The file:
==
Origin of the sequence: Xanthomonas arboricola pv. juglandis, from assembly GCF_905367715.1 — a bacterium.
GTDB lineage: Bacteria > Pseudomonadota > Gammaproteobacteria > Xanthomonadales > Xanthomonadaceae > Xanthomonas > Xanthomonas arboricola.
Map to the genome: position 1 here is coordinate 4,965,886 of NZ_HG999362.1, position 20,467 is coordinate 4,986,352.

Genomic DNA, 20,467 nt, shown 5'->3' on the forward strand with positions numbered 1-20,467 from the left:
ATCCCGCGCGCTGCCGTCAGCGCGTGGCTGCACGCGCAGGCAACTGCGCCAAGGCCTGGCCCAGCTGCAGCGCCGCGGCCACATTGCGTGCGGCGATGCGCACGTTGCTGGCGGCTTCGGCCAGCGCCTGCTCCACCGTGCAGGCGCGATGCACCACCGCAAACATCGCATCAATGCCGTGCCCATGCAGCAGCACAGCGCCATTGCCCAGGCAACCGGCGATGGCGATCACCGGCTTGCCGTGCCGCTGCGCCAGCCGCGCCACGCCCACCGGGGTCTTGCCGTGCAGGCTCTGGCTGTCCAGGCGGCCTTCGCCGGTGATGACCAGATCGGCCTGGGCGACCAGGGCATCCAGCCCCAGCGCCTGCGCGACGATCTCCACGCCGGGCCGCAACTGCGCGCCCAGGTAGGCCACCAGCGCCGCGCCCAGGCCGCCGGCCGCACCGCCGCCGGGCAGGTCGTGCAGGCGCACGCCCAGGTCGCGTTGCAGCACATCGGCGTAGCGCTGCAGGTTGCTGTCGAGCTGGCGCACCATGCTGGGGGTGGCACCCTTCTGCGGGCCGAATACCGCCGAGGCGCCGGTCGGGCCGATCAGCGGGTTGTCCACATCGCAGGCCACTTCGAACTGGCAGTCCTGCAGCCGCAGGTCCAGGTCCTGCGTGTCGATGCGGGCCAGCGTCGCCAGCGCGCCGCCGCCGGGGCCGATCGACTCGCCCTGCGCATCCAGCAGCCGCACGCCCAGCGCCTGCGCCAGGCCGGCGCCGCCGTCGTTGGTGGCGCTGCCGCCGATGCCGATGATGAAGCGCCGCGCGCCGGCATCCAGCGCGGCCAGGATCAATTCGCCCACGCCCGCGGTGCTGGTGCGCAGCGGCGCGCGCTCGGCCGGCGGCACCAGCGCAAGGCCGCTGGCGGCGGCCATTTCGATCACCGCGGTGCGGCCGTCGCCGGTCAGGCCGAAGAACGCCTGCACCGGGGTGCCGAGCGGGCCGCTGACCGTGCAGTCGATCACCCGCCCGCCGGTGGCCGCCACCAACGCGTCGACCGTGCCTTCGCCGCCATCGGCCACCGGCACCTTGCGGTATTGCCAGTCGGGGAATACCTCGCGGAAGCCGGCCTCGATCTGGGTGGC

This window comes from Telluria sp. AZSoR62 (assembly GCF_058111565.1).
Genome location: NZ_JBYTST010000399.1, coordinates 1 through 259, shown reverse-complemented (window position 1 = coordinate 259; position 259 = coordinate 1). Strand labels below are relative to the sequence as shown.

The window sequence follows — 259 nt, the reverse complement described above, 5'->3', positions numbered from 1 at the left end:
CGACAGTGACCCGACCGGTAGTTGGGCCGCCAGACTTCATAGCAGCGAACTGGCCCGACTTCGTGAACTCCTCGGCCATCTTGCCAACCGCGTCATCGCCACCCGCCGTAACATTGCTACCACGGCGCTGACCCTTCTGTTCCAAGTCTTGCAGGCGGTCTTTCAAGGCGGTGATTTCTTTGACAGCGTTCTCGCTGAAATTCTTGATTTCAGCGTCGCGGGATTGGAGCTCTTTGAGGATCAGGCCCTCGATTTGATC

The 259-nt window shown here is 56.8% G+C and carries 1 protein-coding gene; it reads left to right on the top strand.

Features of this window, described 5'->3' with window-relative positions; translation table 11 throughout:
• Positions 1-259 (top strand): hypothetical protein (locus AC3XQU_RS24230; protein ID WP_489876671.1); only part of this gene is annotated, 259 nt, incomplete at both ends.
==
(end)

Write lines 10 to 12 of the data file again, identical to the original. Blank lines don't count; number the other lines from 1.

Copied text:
The 259-nt window shown here is 56.8% G+C and carries 1 protein-coding gene; it reads left to right on the top strand.

Features of this window, described 5'->3' with window-relative positions; translation table 11 throughout:
• Positions 1-259 (top strand): hypothetical protein (locus AC3XQU_RS24230; protein ID WP_489876671.1); only part of this gene is annotated, 259 nt, incomplete at both ends.